Bring up a copy of "Windfall" and watch it. A small town in upstate NY
wrestling with the fallout from wind turbines and the resultant
political, health, government and corporate greed issues.
Ironic thing is that to a man, the opponents are all admitted
liberals/progressives who vocally support "alternative energy" ... that
is, until they experienced first hand exactly what that concept really
brings in human costs.
Much more than a NIMBY presentation, it should be required viewing
BEFORE anyone runs their mouth on these issue without being fully
informed of the human, economic and social costs these programs entail
... including the enormous increase in greenhouse gas emission from the
collateral technologies required to run them.
Inform yourself, first ...
I don't have an argument against greenhouse gases affecting global
climate. But I believe the wildfires are as much to do with poor
forest management (suppressing files for 100 years has built up a huge
backlog of combustible material) than the warmer climate.
There is a credible theory (not proof) that the recent milder winters,
allows the bark beetle larvae to survive in greater numbers over the
winter. Then the trees, stressed by drought, are more susceptible to
damage from the beetles than they normally would be.
Presumably the milder winters are a result of global warming due to
greenhouse gases. However in this forum the "due to" part isn't likely
to be accepted. So be it.
Agreed! Moreover, it is amazing how much more accurate short term weather
forecasts are then even a few years ago (now good, most of the time for 4-5
days). Even long-term forecasts (winterstorms) were pretty good last
winter. Can't be due to only faster bigger computers, but must also be
because of better models.
It's all about what you're used to.
Snow in Houston is a source of much amusement: Schools and businesses shut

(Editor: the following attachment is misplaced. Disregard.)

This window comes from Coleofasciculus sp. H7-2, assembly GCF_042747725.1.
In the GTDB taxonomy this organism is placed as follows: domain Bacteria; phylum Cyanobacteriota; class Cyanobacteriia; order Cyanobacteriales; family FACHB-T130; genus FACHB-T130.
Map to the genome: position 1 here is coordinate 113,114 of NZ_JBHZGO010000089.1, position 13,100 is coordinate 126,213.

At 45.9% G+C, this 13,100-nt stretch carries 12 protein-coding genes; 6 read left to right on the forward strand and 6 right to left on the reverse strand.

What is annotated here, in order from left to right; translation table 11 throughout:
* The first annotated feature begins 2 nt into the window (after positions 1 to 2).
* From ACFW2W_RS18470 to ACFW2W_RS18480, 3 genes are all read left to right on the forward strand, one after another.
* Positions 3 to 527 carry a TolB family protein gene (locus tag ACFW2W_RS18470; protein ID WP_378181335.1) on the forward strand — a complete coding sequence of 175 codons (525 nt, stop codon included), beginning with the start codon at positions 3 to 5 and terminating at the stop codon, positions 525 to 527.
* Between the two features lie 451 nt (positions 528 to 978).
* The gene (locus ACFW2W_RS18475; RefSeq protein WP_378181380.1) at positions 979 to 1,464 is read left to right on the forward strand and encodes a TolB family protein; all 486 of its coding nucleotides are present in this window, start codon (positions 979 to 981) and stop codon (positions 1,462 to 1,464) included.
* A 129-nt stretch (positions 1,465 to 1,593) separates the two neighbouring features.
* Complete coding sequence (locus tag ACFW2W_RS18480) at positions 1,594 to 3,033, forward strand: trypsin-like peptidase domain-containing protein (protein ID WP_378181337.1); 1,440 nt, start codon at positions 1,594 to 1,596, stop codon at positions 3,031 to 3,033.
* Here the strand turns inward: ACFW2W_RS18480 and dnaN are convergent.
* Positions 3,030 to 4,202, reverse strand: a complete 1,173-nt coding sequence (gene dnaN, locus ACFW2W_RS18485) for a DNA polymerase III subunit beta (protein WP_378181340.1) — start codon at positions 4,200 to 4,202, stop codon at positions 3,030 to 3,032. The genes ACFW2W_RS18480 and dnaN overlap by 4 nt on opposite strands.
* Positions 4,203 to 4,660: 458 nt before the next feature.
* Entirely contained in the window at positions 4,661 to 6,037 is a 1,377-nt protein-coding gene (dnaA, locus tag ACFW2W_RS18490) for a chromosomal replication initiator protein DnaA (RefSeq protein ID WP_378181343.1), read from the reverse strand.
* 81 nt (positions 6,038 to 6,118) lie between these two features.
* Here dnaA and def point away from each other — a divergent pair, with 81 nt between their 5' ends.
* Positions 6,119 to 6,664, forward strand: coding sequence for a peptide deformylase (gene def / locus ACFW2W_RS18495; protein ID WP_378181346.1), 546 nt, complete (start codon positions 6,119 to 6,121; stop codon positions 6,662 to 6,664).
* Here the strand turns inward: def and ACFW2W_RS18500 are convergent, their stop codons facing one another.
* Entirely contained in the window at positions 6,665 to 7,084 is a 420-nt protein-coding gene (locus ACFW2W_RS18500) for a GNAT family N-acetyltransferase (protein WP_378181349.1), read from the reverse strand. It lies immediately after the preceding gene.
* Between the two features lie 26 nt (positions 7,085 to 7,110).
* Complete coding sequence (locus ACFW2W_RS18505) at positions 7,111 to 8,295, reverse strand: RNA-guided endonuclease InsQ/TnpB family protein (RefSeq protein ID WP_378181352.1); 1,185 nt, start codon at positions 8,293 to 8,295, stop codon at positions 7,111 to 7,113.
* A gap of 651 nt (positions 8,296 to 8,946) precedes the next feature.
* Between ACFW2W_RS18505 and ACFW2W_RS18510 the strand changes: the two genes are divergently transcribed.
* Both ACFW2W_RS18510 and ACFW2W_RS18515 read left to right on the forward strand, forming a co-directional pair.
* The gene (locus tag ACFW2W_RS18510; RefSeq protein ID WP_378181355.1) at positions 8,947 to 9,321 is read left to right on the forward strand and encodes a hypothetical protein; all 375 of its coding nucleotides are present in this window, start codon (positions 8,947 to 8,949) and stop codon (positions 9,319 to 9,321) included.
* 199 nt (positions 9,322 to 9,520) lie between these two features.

down, the freeways are closed, citizens stock up on strawberry PopTarts and
beer, church pews get crowded, families gather in the den and proclaim how
much they love each other...
Conversely, when a hurricane enters the Gulf, visitors from northern climes
look down and say "Feet! Make tracks!" while natives universally exclaim:
Until you've seen a metal trash can (lawn chair, dog, etc.) sailing down the
street at 70 miles per hour...
Hell, that's no different than Alabama and snow is a lot more common (once or
twice a year for the last three). In AL, they shut down on the forecast of
snow. It's no wonder, seeing how people drive when it gets just a little
You betcha! I'm a few hundred miles inland, though if I were on the coast I'd
I've seen that in Yankeeland. The recent storms in the Midwest to DC had that
sort of action.
Yeah those that have been through a rough hurricane don't say Party
Time, the strong storm is serious business. It is mostly those that
have been watching so-n-so Cantori on TWC and that are new to the coast
that say Party Time. A lawn chair going down the street at 70 mph is
really something you do not see unless it is a normal storm that just
popped up. It is not unusual to see a U-Haul trailer going through the
air, not on the ground, during a strong hurricane. The trailer I saw in
Corpus Christi in the early 70's ended up half in and half out of a
Think of a hundred tornadoes in the immediate vicinity and lasting 10~24
Utah's got a dozen fire going, most of them fueled by grasses and other
small plants that grew in abundance during last year when precipitation
was high and temperatures mild, that turned into tinderboxes this year
when precipitation was low and temperatures high. Some of them were
ignited by lightning, others by human stupidity. I'm just saying that's
not the result of forest mismanagement. All of which has nothing to do
with nonexistent man-made climate change.
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